Smallmouth bass are also plentiful, but not as common as largemouth bass. Anglers find them in the river north of Peoria during the early morning or late evening hours when the temperature is cool. Smallmouths also hide near rocky shorelines.
These fish can be monstrous but aren’t as abundant as other fish species in the river. However, they are fun for fishermen to find! Walleye in the Illinois River can reach over 24 inches! Anglers find these gamefish during the spring. However, since the tailwaters don’t freeze over during the winter due to the currents, they also find walleyes in colder months.
If you want to catch catfish in the Illinois River, you may want to try the side channels that branch from the waters. The best time to catch these fish is when the waters flood into the lowland timbers. When the river’s waters are high, catfish move into the channels in search of food. You can find the fish throughout the river wherever there is underwater cover such as submerged stumps, fallen trees, and log jams. They also like to stay along the banks where they can find deep holes to hide.
The Illinois River’s average catfish weighs between two and 10 pounds. There have been catches of 15 pounds, and even flathead catfish weighing in at 30 pounds! Anglers catch these beauties in July as other gamefish fishing begins to slump and continue to catch them through September. And, it doesn’t matter if it is night or day to find catfish.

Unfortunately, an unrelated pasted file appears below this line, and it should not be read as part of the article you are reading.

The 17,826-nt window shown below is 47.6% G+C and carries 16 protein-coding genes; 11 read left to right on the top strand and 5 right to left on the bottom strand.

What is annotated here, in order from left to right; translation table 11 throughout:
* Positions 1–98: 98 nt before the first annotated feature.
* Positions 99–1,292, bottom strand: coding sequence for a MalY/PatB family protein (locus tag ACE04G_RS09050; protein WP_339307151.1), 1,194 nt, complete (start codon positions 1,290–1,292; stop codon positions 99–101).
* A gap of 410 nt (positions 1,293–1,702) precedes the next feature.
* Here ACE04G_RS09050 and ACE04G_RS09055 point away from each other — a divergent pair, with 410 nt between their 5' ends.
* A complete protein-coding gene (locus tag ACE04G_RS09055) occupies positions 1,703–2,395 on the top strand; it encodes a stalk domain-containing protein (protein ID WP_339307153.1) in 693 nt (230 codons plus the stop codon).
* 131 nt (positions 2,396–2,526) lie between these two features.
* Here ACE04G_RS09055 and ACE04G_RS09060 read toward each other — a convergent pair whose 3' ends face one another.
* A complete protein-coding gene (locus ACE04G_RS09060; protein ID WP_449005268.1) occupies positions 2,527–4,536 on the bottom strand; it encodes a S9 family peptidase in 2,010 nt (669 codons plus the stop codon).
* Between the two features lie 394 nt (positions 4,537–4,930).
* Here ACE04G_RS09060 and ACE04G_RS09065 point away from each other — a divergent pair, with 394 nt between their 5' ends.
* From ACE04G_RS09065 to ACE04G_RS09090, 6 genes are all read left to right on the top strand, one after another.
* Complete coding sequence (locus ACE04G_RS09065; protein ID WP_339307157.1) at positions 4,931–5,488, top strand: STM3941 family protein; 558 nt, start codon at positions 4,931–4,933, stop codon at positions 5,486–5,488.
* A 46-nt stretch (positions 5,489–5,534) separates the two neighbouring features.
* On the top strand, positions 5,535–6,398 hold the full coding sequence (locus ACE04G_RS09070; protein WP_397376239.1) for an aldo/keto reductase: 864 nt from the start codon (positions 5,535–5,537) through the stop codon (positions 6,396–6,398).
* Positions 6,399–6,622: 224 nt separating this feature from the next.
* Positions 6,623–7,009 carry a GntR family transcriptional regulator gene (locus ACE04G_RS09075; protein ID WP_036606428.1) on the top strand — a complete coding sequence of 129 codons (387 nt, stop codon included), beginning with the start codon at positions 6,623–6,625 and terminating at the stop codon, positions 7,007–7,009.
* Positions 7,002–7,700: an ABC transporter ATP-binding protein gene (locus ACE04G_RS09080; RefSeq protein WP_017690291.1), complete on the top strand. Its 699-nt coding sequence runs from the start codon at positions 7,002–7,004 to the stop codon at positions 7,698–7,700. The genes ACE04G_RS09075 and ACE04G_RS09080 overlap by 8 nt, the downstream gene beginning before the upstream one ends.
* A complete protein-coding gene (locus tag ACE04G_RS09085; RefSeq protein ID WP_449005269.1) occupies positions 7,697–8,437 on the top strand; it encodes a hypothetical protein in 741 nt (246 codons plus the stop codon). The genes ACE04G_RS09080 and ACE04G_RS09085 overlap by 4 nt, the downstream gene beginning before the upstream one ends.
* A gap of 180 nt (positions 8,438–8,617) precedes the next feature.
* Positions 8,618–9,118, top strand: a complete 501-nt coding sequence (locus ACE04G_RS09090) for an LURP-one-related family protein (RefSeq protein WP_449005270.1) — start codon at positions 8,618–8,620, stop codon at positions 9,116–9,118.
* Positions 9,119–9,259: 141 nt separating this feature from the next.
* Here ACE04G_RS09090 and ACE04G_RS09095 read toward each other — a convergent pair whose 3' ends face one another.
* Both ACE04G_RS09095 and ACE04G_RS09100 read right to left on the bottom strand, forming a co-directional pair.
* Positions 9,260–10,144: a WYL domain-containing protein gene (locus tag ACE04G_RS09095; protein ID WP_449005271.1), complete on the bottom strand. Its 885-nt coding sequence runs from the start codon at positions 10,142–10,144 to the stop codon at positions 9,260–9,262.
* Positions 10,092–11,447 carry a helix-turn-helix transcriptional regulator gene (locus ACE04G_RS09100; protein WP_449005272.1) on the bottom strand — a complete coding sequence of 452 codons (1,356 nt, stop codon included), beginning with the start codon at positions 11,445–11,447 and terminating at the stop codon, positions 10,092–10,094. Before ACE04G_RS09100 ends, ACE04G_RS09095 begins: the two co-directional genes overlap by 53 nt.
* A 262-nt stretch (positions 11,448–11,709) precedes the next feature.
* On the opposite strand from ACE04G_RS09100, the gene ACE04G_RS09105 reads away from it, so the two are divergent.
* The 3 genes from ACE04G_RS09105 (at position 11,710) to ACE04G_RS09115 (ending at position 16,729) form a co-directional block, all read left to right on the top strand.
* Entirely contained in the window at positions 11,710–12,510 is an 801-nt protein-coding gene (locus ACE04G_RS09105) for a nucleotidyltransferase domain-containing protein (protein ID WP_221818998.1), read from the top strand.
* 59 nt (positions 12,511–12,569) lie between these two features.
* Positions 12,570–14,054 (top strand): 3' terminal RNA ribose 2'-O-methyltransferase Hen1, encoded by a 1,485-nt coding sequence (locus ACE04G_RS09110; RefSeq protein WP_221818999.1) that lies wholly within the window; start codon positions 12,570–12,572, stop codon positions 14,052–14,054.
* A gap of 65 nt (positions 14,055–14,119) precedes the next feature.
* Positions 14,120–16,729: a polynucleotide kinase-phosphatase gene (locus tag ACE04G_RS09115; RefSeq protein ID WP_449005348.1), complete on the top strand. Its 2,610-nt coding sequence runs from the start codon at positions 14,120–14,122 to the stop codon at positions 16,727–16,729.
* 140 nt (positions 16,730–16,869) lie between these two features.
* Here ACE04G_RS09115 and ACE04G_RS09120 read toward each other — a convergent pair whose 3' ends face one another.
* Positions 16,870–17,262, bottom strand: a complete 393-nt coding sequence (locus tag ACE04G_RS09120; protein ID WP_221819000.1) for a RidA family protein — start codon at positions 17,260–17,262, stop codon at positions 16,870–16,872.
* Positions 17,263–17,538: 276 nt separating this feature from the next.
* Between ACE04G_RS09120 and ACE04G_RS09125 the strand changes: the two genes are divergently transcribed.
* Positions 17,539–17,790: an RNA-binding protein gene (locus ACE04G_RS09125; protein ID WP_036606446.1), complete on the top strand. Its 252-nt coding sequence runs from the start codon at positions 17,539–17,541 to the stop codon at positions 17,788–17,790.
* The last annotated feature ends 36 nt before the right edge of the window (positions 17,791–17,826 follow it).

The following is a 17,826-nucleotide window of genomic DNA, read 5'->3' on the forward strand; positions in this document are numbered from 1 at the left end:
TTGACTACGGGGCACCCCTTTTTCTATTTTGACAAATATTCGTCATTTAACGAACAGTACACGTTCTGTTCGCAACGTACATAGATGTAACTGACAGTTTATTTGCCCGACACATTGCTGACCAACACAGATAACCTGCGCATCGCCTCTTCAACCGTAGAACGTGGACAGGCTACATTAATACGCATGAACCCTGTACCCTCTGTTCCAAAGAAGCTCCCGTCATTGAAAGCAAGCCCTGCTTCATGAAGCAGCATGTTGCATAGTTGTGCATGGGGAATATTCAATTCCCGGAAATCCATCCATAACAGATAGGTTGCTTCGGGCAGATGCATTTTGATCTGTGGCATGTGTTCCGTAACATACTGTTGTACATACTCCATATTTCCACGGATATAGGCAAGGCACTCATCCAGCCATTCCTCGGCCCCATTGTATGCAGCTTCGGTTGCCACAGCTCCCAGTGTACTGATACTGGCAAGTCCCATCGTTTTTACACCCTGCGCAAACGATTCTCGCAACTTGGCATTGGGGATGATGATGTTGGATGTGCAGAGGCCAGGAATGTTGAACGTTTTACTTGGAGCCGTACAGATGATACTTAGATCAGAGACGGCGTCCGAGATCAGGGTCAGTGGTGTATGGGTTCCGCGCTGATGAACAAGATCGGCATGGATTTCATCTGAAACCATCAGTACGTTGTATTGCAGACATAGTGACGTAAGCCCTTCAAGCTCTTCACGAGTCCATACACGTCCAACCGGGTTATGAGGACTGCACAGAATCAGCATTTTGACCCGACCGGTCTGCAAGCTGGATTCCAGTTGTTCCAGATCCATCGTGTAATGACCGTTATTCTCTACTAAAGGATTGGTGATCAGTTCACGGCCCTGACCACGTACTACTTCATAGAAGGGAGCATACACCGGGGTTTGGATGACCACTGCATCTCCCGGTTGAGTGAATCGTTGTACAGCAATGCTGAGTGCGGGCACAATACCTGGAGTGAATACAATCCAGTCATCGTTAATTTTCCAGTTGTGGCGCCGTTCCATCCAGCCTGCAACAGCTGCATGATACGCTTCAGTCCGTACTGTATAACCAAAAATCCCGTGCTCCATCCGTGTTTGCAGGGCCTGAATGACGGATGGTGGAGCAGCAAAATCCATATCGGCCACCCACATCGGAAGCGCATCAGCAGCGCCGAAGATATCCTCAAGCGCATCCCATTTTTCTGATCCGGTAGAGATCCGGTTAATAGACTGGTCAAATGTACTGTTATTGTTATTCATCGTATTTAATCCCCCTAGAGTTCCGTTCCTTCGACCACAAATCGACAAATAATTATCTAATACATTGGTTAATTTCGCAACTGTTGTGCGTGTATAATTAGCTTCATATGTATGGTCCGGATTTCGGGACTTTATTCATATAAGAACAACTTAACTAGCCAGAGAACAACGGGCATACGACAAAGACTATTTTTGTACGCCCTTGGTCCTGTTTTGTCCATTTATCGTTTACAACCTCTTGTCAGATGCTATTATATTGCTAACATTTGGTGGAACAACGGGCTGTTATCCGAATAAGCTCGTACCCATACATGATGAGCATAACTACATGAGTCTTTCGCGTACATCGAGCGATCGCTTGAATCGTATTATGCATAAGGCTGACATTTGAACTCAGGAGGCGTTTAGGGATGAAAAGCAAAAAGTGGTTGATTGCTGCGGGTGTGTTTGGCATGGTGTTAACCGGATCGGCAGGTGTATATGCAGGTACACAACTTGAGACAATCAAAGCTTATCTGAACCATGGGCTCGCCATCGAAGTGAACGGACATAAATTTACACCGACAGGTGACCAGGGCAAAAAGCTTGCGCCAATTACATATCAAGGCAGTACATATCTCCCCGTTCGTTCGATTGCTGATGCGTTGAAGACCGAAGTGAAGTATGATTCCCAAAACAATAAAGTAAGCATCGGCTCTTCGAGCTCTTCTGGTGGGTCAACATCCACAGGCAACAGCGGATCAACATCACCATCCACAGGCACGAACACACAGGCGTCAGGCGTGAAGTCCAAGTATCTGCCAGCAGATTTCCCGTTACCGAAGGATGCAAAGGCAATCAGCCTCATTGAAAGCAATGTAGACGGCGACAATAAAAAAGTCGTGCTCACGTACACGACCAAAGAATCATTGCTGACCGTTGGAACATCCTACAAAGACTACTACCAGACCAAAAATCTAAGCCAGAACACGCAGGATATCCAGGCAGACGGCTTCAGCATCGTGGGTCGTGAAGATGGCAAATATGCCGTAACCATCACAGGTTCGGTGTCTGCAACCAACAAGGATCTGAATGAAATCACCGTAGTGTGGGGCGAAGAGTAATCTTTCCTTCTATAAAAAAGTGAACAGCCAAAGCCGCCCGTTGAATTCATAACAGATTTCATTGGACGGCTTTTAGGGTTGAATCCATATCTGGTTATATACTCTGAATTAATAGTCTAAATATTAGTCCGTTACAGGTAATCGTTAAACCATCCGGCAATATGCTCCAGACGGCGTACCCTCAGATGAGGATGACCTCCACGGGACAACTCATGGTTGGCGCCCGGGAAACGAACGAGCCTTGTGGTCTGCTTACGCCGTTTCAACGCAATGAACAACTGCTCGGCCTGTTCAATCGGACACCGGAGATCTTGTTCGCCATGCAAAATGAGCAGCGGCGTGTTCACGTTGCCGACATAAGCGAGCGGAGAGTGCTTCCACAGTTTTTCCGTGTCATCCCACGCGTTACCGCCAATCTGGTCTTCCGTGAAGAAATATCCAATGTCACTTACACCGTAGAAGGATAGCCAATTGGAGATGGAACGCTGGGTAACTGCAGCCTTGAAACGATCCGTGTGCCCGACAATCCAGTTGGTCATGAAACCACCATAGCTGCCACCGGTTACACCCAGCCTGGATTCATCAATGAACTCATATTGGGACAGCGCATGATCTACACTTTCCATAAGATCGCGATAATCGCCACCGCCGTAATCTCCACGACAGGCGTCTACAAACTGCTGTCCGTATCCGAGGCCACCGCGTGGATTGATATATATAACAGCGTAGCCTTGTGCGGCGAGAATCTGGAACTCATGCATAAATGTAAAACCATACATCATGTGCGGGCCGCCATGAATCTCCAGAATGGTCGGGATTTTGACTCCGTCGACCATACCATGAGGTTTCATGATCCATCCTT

Fishing on the Illinois River is for any experience and any level. There is something for everyone!
Where Is the Illinois River Located On a Map?
The river flows through the Midwest, originating from the confluence of Des Plaines and Kankakee Rivers. This is near Channahaon, Ill. The 273 miles of the Illinois River merge into the Mississippi River at Grafton, Illinois.
The river stretches across Illinois, running through LaSalle, Peoria, Fulton, and Mason counties just to name a few, before it enters Missouri.
The photo featured at the top of this post is © Eddie J. Rodriquez/Shutterstock.com